It was a huge honor for me. The AIANY’s Award of Merit is the highest award the members give to a non-architect. I never expected to receive any award for my work, so when I got the call I was genuinely overwhelmed by the recognition. As you say, I’m not an architect, I’m not an artist. I see my career as being completely in service to artists and architects, creating opportunities for communicating their work and ideas to a broad public, whether that’s through exhibitions or lectures or whatever. So for them to recognize me in that way – it means more to me than I can say. It is without a doubt one of the high points of my career.
Do you see a resurgence of cultural advocacy on the national horizon?
Absolutely, and there needs to be even more. I think the arts, and artists, have an important role to play in helping lead us forward, asking questions about what kind of society we want to live in. As difficult as things seem right now, I have hope that positive change can come out of this. I think the critical questioning that is happening around how our society works, and for whom, is necessary and needs to be ongoing. And artists, and arts institutions, need to be a part of that.
The current administration grabbed some headlines earlier this year when it drafted an executive order that would give precedence to classical architectural forms in the construction of federal buildings. Your thoughts?
It is an absolutely horrible idea. And not because I have anything against classical architecture, of course – I love classical buildings as much as anyone. One article I read about this referenced what Daniel Patrick Moynihan wrote in 1962 in his principles for federal architecture: that “an official style should be avoided,” and design must flow “from the architectural profession to the Government, and not vice versa.” I’ll leave it at that, because I don’t know how much more forcefully I can express my objections to this order.
In the good old days (like last year), we would connect with art mainly by visiting a museum. Do you believe that the pandemic has fundamentally changed the dynamics of buildings, galleries and the art that is shown inside them?
Do I think it will fundamentally change how we connect with art – in the long run, no. Nothing will replace the experience of seeing a painting or a building in person. And that will resume one day – I don’t know when, but it will resume. Will there be long term implications for how we design galleries and museums, or really any building, that responds to lessons learned during this pandemic? I would assume so. The history of architecture – and the history of cities – is defined in large part by how we adapted to public health needs and concerns. But how we experience art and culture is certainly changing in the near term, as we continue to adhere to stay-at-home orders and reduced capacities at museums and galleries. Thus, the proliferation of digital programming. For example, the National Academy is exploring forward-looking educational programs that respond not only to our current moment, but also anticipate the future of audience engagement. One series, which we will launch this spring, will be a digital platform devoted to creatively telling the stories of our National Academicians – the intersections of their personal histories and creative practices.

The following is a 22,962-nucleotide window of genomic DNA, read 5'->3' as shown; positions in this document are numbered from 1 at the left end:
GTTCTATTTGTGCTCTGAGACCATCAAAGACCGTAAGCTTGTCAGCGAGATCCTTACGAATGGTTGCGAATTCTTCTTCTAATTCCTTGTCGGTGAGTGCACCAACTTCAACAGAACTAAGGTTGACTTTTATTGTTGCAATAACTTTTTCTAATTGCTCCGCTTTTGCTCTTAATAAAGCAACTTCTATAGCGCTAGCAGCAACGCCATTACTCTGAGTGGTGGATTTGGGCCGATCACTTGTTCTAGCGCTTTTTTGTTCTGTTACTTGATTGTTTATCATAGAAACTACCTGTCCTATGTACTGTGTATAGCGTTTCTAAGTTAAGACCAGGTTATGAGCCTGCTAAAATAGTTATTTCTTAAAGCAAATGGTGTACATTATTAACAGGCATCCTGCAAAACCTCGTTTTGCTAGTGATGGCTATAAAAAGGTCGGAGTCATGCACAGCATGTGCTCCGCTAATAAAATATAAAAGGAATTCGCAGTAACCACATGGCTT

The traveling exhibition, “For America: Paintings from the National Academy of Design,” is hitting all the major stops at venues across the United States through January 2022. Is there any work in the show that speaks to personally?
I can’t tell you how much I am looking forward to the day when we can travel safely again, because I haven’t even seen the exhibition yet, and I am really look forward to that. This is always a hard question because there are so many great works in the show. I love May Stevens’ “Benny Andrews, the Artist, and Big Daddy Paper Doll” for a lot of reasons, but especially because it captures a moment in her studio with a fellow National Academician, at a time in New York that was so alive with art and ideas and activism. There are just so many layers to appreciate in that painting.
For something completely different, I love George Henry Hall’s “A Dead Rabbit.” It is a pretty stunning painting; Hall depicts the man’s torso in such a frank way it is almost startling. Catherine Opie wrote a great piece for the catalog – the catalog, by the way, is a beautifully designed book, you should definitely take a look if you haven’t – in which she talks about the “tenderness and vulnerability of the flesh.” This is one of those surprises that you can find in the NAD’s collection.
COVID question, sorry. When you assume your new position on September 8, will you be going to the office or working from home?
Good question. I hope I can go to the office, at least a few days a week. Not least because the National Academy is in residence at the National Arts Club and I am excited to go to work in such a beautiful building! Also, like a lot of us, I miss experiencing the stimulation of the city every day. I might even go so far as to say I need it – my mind is sharper and I feel more creative when I have access to the city’s energy. But I think we are all waiting to see what happens with the change in weather in the fall. Ultimately, we have to do whatever we have to in order to eradicate COVID, and if it means working from home for a while longer, then that’s what we’ll do.
What is something that you are especially excited for in your new role?
This is an easy question – I am excited to work with the Academicians. They are such a remarkable group of artists and architects, the heart and soul of the National Academy. It’s their vision and enthusiasm that ultimately moves the NAD forward. And as we do every year, this fall we will induct a new class of Academicians, who bring with them new energy and ideas. Of course, this year’s induction ceremony will be unlike any other, given that we have to rethink it as a digital event. But that opens up so many opportunities, because for the first time not only can National Academicians from across the country attend the ceremony, but we can also open it to the public and welcome a larger audience than we ever could have by holding a live event in New York. It offers so many possibilities for how we celebrate the work of the incoming Academicians and I would not be surprised if this has a lasting impact on the Induction ceremony. Silver linings everywhere.